I want to talk next about housing. If you are an employer, it’s the biggest challenge to talent recruitment — and talent retention — that you face. We’ve worked every day to help meet that challenge. Our Housing Plan set an unprecedented target of 53,000 new homes in our city by the year 2030. We put in place a more transparent development process; city investments and city land for affordable housing; a stronger Inclusionary Development Policy; new college dorms; and new senior housing. With 22,000 new units, I’m proud to say we are well ahead of pace to meet our housing goal. And those units are having the right effect. They helped stabilize rents in existing homes.
We’ve got bold plans to keep the momentum going. In the years ahead, we will create new affordable housing using the Community Preservation Act. We will turn the proceeds from the Winthrop Square Garage into hundreds of new low-income units in South Boston, East Boston, and Chinatown. In addition, we will rebuild our biggest public housing developments into mixed-income communities that protect and upgrade thousands of low-income units in Jamaica Plain, Charlestown, and South Boston.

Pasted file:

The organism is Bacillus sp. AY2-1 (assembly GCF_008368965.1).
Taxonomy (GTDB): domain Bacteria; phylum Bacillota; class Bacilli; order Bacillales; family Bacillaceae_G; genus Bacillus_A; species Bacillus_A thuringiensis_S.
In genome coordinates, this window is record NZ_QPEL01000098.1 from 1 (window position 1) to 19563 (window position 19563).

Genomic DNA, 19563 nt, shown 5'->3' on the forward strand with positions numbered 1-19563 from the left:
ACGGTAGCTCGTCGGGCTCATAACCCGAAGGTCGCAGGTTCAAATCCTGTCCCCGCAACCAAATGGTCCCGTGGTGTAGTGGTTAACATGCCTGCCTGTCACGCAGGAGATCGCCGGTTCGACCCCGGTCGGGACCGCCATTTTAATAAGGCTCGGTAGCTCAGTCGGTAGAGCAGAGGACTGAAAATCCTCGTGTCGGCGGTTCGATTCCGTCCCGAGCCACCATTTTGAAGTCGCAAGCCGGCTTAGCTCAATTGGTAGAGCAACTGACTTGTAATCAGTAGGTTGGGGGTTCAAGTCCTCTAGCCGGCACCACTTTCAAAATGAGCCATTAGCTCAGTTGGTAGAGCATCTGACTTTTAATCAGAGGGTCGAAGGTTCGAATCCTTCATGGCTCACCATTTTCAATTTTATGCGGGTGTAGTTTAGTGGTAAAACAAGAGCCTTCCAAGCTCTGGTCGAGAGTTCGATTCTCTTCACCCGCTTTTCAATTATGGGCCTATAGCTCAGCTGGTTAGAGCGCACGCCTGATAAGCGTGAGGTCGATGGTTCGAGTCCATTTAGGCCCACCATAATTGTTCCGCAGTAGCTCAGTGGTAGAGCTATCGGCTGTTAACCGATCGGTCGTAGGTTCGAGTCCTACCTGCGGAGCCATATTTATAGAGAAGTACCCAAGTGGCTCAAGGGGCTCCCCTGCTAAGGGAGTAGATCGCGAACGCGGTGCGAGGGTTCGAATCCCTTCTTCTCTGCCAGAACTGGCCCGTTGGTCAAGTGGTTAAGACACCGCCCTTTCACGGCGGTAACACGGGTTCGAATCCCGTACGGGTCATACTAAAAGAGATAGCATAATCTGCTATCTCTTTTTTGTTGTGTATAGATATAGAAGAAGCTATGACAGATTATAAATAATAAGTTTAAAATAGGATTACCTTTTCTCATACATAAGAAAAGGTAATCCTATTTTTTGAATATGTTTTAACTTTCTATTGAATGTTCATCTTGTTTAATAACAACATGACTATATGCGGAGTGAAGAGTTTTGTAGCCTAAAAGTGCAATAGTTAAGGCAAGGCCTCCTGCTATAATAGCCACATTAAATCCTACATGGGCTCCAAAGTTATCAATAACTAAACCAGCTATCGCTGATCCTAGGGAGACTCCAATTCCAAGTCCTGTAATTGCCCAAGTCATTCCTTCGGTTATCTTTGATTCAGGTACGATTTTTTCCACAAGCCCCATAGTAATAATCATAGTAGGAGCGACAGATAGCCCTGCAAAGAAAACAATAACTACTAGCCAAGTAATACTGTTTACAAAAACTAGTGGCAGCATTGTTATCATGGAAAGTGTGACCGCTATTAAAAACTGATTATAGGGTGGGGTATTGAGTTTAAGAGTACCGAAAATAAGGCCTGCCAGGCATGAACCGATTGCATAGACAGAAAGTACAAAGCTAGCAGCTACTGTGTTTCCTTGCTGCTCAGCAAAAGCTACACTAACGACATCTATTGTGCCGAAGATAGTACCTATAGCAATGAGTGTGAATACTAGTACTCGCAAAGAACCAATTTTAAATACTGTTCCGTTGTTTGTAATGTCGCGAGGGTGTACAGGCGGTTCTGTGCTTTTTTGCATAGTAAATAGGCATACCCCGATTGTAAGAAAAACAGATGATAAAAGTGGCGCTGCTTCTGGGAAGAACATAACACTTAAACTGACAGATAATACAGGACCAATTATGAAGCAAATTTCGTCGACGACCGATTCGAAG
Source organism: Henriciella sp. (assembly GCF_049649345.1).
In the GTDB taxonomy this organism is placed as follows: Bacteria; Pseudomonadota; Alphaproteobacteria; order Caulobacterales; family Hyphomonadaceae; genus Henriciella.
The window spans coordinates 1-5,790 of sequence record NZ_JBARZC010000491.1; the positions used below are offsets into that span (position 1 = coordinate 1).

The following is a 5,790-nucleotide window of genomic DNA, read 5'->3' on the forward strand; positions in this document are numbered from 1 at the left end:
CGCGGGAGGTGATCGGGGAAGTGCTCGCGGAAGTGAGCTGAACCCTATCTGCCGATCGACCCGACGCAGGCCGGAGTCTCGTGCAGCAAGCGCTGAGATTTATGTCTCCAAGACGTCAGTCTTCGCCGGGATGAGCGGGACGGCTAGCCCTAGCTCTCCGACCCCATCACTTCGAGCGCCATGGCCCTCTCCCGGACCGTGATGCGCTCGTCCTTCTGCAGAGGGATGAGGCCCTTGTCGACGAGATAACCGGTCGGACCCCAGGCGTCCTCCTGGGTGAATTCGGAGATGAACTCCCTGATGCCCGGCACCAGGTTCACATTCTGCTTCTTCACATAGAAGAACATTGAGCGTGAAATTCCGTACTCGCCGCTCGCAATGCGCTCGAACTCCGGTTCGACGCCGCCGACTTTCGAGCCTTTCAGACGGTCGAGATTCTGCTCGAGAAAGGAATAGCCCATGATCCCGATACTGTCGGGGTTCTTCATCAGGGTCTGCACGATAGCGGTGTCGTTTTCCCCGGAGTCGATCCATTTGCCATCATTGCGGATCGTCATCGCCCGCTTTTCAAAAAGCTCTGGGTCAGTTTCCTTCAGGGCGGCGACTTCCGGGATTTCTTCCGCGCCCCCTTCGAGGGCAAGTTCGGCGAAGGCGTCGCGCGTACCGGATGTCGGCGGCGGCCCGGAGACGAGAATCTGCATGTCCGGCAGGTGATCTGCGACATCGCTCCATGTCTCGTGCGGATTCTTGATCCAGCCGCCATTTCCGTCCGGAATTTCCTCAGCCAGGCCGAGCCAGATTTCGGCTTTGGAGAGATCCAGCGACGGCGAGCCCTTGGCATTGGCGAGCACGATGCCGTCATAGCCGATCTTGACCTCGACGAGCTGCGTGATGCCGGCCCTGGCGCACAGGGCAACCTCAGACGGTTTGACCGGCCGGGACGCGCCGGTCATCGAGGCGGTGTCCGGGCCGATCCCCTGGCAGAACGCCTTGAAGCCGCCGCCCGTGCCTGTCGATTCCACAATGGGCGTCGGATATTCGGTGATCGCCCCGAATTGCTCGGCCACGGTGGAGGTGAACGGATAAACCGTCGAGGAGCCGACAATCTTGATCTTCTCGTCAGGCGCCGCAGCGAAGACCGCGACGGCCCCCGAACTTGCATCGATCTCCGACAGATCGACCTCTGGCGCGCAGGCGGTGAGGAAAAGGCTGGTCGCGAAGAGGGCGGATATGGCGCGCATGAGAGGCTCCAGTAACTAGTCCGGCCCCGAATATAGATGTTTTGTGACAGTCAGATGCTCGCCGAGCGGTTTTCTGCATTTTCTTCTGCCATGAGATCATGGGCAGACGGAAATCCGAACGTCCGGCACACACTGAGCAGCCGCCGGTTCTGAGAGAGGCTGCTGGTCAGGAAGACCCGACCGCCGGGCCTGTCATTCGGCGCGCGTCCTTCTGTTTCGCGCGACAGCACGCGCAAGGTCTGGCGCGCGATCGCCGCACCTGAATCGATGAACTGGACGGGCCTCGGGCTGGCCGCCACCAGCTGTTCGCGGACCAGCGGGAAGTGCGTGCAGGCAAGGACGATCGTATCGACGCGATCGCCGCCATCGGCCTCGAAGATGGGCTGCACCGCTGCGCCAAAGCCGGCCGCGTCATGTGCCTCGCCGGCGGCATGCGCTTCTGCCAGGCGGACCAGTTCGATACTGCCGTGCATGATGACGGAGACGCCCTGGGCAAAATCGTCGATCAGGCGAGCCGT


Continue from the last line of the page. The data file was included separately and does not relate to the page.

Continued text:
I can also announce two new supports for residents. We will increase the amount we provide to qualified first-time home buyers through the Boston Home Center, to reflect increased home prices. And for our seniors, we are piloting a Homeshare Network that safely matches senior homeowners with graduate students. Seniors get help with home maintenance, and students get discounted rent.
We don’t do this work alone. We have committed and creative partners in the nonprofit and private sectors. I want to thank Related Beal for their work on The Beverly. It’s the first all-affordable building for the middle class in downtown Boston. And I invite every developer to join us, in creating more homes at price points that work for more families.
To help us in that work, I will push for passage of the bipartisan bill, already introduced in the United States Senate, that would expand the Low Income Housing Tax Credit. It will empower American communities to meet our housing needs.
Getting from good homes to good jobs takes good transportation. It’s fundamental to economic growth. But getting to work in Boston can be a challenge. I’m sure you agree.
We’ve taken steps to relieve congestion and increase safety. We’ve installed more efficient parking meters, lowered the default speed limit, improved signal timing, and we are revitalizing crosswalks and lane markings.